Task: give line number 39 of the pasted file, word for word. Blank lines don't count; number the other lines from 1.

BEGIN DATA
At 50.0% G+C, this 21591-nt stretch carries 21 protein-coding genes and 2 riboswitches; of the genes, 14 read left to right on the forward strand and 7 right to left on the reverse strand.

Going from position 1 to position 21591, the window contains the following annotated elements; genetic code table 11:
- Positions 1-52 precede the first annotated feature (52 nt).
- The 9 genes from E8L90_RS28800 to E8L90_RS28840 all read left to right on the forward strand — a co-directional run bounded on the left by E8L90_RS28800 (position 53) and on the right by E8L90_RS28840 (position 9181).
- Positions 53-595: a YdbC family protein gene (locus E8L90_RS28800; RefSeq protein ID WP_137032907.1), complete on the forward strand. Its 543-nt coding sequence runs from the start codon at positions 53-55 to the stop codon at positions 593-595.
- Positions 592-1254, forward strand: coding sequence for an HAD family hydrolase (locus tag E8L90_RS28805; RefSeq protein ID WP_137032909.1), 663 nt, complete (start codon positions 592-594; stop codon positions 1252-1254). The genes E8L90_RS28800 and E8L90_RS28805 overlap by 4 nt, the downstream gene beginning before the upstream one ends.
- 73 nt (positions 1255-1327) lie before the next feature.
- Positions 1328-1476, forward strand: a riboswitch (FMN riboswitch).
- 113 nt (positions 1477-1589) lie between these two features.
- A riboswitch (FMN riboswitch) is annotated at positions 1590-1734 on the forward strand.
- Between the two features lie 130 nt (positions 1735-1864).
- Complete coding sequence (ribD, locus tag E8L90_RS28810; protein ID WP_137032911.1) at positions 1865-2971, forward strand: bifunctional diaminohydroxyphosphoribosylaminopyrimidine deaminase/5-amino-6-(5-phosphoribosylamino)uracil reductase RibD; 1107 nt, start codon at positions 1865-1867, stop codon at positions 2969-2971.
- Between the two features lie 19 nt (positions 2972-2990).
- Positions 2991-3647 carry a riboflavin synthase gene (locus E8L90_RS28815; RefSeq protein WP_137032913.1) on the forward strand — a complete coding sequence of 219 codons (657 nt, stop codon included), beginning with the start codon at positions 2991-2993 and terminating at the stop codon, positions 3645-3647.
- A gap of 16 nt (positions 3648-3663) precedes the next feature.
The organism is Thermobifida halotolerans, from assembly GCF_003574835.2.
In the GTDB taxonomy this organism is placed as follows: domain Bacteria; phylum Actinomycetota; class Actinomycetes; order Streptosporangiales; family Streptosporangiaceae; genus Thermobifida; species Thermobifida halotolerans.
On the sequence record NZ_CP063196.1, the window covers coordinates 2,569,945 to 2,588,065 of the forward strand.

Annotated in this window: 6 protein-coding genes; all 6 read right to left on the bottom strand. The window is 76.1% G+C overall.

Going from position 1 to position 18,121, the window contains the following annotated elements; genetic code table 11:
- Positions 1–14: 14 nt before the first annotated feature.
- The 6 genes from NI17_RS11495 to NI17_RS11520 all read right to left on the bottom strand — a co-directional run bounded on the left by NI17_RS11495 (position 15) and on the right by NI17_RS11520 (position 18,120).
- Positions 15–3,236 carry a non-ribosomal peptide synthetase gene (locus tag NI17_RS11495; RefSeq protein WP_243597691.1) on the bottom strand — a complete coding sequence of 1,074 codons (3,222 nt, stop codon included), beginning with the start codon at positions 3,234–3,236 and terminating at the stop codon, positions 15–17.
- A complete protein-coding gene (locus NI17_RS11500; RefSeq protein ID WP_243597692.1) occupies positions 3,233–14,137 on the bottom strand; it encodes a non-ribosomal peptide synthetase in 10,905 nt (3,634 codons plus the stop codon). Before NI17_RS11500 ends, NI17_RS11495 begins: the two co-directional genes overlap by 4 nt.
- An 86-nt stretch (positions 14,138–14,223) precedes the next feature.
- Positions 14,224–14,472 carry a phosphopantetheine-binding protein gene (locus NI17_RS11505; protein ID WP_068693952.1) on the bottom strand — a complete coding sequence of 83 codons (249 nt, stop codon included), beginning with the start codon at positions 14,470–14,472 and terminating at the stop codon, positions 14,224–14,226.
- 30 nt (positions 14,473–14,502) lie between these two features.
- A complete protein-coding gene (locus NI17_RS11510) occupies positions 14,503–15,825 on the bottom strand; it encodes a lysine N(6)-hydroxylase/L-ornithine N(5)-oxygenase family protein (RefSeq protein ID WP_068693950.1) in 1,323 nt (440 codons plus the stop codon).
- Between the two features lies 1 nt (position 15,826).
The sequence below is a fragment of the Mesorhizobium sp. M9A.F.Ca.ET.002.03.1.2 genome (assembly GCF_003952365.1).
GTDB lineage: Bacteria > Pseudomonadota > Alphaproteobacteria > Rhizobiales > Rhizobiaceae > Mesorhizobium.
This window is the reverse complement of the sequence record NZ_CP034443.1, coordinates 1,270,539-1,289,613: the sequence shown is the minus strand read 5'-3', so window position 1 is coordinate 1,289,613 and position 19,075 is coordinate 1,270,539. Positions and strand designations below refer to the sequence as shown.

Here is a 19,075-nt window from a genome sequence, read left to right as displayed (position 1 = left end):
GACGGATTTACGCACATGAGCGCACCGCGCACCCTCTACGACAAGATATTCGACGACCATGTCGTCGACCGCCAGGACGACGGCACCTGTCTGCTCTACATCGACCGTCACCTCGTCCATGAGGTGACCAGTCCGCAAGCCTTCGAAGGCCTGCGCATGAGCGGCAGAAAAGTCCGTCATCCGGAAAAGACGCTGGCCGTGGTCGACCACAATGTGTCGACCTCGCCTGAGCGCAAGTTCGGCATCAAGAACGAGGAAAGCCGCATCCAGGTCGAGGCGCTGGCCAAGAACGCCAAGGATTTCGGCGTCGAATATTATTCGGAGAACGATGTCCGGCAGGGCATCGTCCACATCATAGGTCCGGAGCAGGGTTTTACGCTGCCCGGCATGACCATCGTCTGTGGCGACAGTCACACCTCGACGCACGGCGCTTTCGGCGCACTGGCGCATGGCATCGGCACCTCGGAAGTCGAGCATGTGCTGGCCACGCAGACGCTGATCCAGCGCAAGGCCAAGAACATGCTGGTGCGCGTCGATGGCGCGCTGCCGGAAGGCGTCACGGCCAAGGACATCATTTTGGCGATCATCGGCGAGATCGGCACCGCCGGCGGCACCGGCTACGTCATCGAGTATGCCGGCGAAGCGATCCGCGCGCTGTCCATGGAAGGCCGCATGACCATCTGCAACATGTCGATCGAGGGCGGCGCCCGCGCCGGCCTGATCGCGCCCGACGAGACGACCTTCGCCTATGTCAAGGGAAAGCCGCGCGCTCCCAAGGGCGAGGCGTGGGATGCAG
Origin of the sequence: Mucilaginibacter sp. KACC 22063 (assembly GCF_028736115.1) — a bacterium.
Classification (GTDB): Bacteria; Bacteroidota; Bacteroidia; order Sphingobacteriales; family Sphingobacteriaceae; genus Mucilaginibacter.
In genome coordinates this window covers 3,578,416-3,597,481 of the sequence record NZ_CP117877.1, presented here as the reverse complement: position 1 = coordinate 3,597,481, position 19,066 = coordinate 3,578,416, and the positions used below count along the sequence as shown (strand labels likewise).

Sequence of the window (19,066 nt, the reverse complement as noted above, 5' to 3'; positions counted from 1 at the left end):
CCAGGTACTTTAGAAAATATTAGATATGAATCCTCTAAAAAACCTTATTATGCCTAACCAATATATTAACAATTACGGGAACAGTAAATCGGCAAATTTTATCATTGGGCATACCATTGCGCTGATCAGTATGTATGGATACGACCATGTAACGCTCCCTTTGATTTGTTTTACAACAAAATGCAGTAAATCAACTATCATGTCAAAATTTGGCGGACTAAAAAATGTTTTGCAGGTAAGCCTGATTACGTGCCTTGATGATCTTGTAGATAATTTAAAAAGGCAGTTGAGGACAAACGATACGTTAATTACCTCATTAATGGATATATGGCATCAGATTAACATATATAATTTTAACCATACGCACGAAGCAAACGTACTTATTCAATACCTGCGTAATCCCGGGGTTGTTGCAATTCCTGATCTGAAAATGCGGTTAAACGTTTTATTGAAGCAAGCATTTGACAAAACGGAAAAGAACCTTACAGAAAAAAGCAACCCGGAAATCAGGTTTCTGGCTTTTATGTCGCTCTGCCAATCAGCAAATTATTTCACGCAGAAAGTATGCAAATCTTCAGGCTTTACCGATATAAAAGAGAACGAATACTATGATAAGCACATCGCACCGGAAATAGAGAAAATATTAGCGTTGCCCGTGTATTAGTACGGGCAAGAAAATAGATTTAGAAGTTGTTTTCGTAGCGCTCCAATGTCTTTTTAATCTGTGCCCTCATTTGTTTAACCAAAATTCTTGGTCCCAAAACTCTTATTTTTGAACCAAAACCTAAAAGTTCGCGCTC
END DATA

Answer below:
CCAGGTACTTTAGAAAATATTAGATATGAATCCTCTAAAAAACCTTATTATGCCTAACCAATATATTAACAATTACGGGAACAGTAAATCGGCAAATTTTATCATTGGGCATACCATTGCGCTGATCAGTATGTATGGATACGACCATGTAACGCTCCCTTTGATTTGTTTTACAACAAAATGCAGTAAATCAACTATCATGTCAAAATTTGGCGGACTAAAAAATGTTTTGCAGGTAAGCCTGATTACGTGCCTTGATGATCTTGTAGATAATTTAAAAAGGCAGTTGAGGACAAACGATACGTTAATTACCTCATTAATGGATATATGGCATCAGATTAACATATATAATTTTAACCATACGCACGAAGCAAACGTACTTATTCAATACCTGCGTAATCCCGGGGTTGTTGCAATTCCTGATCTGAAAATGCGGTTAAACGTTTTATTGAAGCAAGCATTTGACAAAACGGAAAAGAACCTTACAGAAAAAAGCAACCCGGAAATCAGGTTTCTGGCTTTTATGTCGCTCTGCCAATCAGCAAATTATTTCACGCAGAAAGTATGCAAATCTTCAGGCTTTACCGATATAAAAGAGAACGAATACTATGATAAGCACATCGCACCGGAAATAGAGAAAATATTAGCGTTGCCCGTGTATTAGTACGGGCAAGAAAATAGATTTAGAAGTTGTTTTCGTAGCGCTCCAATGTCTTTTTAATCTGTGCCCTCATTTGTTTAACCAAAATTCTTGGTCCCAAAACTCTTATTTTTGAACCAAAACCTAAAAGTTCGCGCTC